A miscarriage is the unintended ending of a pregnancy. About 1 in every 5 recognised pregnancies end in miscarriage. Most miscarriages occur in the early months of pregnancy and some occur later on. Most are unexpected and come as a surprise and a shock to women and their partners.
With the realisation that the pregnancy has really ended, the sense of grief and sadness can be overwhelming. The loss of your pregnancy at any stage can have a big impact on you and your partner, and the family. One day you are pregnant and planning your future life with your child, and then within a short time your pregnancy ends, and your dreams and plans have changed.
Your grief may be even harder to bear as you have nothing to show for the pregnancy and you have no memories to grieve. Friends and acquaintances may have been unaware of the pregnancy. With this lack of acknowledgment and the absence of memories, it may seem as if your baby never existed which can add another dimension to the feelings of loss and grief.
Pregnant couples usually expect birth to be a joyful event, not a sad one. In a normal situation no-one expects a baby to die. The death of a baby brings many intense feelings.
Parents often feel a strong desire to talk about their baby. Many want to be with others who have suffered and survived a similar loss. Many bereaved parents seek help from a support group from around 6 weeks or so after their baby’s death. This is because until that time most bereaved parents feel at least some support from their family and friends. However after a few weeks most family and friends are able to get on with their lives and activities, whereas the bereaved may feel they cannot get on with theirs.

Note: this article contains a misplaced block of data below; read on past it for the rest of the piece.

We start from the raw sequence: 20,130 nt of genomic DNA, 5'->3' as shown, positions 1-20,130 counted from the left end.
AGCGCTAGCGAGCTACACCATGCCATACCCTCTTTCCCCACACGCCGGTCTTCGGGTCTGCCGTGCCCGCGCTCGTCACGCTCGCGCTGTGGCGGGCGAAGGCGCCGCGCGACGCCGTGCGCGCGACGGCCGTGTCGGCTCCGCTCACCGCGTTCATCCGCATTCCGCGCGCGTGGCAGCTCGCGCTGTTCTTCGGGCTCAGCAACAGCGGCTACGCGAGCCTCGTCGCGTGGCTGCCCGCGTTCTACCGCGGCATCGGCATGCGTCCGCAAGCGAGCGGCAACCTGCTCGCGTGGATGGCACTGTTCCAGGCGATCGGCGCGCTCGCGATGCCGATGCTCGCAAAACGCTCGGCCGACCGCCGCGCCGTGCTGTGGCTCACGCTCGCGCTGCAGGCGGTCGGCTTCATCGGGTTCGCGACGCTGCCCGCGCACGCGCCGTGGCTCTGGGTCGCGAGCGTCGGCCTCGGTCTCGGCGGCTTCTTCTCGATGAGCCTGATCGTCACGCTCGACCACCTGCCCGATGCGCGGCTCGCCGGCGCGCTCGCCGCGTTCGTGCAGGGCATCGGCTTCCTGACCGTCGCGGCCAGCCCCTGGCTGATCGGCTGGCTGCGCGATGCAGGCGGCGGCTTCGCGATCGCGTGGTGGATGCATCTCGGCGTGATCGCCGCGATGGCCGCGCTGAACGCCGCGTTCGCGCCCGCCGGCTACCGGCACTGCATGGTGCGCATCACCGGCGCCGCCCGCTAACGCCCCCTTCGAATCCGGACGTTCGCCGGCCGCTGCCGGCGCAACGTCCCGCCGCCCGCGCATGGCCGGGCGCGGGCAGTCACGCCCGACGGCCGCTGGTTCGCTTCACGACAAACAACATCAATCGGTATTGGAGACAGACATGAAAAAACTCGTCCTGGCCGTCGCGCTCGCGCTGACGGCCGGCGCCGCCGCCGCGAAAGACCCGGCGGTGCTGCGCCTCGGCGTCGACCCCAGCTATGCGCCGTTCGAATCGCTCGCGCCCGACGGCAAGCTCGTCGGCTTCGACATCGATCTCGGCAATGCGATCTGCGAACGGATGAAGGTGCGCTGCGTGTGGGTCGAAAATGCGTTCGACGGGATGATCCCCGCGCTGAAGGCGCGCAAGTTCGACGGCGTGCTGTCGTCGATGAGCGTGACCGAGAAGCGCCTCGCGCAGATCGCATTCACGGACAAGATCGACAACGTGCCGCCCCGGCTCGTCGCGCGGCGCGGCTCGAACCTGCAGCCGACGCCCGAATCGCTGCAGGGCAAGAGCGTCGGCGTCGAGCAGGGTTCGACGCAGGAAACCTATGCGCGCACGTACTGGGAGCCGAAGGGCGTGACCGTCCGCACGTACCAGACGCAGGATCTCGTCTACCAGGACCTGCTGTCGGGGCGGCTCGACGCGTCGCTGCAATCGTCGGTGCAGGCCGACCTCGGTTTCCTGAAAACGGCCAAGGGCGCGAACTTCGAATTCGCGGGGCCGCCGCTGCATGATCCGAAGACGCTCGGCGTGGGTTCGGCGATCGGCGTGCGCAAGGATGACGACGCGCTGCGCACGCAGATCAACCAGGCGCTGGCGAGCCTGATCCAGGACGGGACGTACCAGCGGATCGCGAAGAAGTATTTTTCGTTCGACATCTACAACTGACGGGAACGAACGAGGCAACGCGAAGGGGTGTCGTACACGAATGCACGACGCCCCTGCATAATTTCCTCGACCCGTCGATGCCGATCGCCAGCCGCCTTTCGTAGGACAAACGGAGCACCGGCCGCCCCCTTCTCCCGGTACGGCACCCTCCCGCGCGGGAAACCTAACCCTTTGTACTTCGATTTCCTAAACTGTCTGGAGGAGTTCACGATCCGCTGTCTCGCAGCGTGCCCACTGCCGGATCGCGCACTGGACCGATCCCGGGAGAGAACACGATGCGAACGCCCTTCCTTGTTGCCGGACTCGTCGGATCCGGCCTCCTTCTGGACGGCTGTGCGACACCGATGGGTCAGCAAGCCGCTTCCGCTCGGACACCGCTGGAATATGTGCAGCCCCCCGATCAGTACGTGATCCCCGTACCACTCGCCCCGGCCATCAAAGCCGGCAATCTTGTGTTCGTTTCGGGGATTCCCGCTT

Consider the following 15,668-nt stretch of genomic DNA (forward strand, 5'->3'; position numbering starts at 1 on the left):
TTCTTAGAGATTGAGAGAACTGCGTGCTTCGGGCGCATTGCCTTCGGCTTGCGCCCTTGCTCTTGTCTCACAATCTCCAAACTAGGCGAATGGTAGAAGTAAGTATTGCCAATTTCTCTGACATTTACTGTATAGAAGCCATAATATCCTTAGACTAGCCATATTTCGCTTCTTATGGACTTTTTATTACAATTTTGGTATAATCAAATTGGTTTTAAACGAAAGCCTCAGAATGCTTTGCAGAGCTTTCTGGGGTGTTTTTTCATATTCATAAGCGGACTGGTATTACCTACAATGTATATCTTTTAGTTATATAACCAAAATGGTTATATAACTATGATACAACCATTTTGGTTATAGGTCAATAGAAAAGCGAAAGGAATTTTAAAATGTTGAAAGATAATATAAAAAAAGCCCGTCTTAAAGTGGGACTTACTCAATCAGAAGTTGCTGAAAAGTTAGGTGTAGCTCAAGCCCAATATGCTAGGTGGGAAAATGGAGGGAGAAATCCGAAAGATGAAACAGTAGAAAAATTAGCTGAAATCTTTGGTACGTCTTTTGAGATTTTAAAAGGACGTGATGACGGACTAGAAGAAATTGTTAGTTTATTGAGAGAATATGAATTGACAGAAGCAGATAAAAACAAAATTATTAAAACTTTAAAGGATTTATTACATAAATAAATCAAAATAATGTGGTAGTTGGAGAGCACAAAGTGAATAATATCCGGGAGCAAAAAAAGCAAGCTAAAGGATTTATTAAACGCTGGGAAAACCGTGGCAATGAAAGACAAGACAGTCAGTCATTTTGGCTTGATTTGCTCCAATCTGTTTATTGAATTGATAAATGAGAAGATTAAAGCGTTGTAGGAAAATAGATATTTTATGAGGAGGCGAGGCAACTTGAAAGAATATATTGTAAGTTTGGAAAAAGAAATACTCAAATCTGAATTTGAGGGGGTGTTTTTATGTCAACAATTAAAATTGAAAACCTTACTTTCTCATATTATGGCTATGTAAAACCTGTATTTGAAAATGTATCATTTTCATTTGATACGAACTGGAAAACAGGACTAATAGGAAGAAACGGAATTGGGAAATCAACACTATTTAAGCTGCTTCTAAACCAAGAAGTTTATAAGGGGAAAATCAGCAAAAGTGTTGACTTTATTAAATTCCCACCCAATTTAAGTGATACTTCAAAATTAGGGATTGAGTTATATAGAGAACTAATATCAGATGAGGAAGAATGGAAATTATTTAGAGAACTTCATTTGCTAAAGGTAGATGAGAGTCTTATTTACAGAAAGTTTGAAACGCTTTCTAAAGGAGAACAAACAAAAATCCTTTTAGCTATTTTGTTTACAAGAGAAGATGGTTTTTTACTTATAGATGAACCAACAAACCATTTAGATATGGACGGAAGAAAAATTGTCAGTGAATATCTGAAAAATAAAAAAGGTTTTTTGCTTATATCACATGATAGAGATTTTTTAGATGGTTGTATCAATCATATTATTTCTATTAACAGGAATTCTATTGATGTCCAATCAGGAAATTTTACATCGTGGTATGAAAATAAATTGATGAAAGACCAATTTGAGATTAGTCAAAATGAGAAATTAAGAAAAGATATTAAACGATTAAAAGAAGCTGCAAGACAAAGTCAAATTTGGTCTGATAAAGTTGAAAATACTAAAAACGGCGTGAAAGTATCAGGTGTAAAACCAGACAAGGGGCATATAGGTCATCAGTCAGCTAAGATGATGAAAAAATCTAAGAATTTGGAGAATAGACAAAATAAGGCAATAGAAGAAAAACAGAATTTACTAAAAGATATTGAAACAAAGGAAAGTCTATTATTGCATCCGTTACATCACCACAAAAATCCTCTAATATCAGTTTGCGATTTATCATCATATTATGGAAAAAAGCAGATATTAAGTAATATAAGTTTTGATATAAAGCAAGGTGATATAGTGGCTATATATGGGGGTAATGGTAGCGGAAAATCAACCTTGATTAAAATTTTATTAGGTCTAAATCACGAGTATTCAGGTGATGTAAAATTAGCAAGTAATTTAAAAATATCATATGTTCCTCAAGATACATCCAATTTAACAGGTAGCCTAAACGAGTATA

No-one who conceives a pregnancy expects to have to terminate it for medical reasons and for what would normally be a happy event to become one of sadness.
Although there are now a number of tests that are done routinely to check the baby in the uterus, it comes as a shock to learn there is something wrong. It may be there is a problem with the baby and the prospective parents are faced with the difficult decision of terminating the pregnancy. Or it may be there is a problem with the mother’s health and the doctors advise against continuing with the pregnancy.
Deciding what to do about an unplanned pregnancy can be difficult and can result in many mixed feelings. Being able to talk through your decision-making with a counsellor can be helpful as it enables a woman to explore the choices she has.
There is no “right” way to feel after a termination. Common feelings may be as varied as relief, gratitude, sadness, anger, guilt, confidence, doubt, etc. As there is no right or wrong way to feel, it is important to know that your feelings count, no matter what they are.
Grieving the death of a baby or a miscarriage often takes much longer than those who have not experienced such a loss would expect. Initially, parents often need to speak about their dead baby or the pregnancy constantly and you need to be patient even if you have heard the same story many times. Don’t be critical or try to change the topic of conversation. Be patient with parents for however long it takes for them to cope with their loss. Encourage them to be patient with their recovery by not expecting too much of themselves too soon.
The Remembering the Babies Memorial Rock Garden was opened in 2010 at the NALAG Centre for Loss & Grief in Dubbo. Since then the Centre has held an annual Remembering Ceremony for the community. In recent years the NALAG Centre has changed the date to coincide with the National Pregnancy and Infant Loss Remembrance Day
At the NALAG Centre for Loss and Grief in Dubbo we offer people who have lost an infant of pregnancy a memorial stone in commemoration of a little life gone too soon.